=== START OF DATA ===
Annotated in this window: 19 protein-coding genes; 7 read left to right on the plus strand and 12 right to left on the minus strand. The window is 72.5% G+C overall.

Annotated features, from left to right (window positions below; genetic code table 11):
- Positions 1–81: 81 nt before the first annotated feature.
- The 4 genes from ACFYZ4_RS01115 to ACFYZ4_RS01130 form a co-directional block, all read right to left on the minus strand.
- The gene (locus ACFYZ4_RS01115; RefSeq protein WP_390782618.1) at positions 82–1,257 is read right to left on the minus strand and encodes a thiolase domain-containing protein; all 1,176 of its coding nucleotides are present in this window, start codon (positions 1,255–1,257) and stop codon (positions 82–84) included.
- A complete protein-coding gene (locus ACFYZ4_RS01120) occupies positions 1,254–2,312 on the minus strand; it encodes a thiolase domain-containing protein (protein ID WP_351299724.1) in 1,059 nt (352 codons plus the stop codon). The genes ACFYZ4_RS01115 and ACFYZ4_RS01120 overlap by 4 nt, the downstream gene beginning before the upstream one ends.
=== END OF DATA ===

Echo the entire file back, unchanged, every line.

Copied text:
Annotated in this window: 19 protein-coding genes; 7 read left to right on the plus strand and 12 right to left on the minus strand. The window is 72.5% G+C overall.

Annotated features, from left to right (window positions below; genetic code table 11):
- Positions 1–81: 81 nt before the first annotated feature.
- The 4 genes from ACFYZ4_RS01115 to ACFYZ4_RS01130 form a co-directional block, all read right to left on the minus strand.
- The gene (locus ACFYZ4_RS01115; RefSeq protein WP_390782618.1) at positions 82–1,257 is read right to left on the minus strand and encodes a thiolase domain-containing protein; all 1,176 of its coding nucleotides are present in this window, start codon (positions 1,255–1,257) and stop codon (positions 82–84) included.
- A complete protein-coding gene (locus ACFYZ4_RS01120) occupies positions 1,254–2,312 on the minus strand; it encodes a thiolase domain-containing protein (protein ID WP_351299724.1) in 1,059 nt (352 codons plus the stop codon). The genes ACFYZ4_RS01115 and ACFYZ4_RS01120 overlap by 4 nt, the downstream gene beginning before the upstream one ends.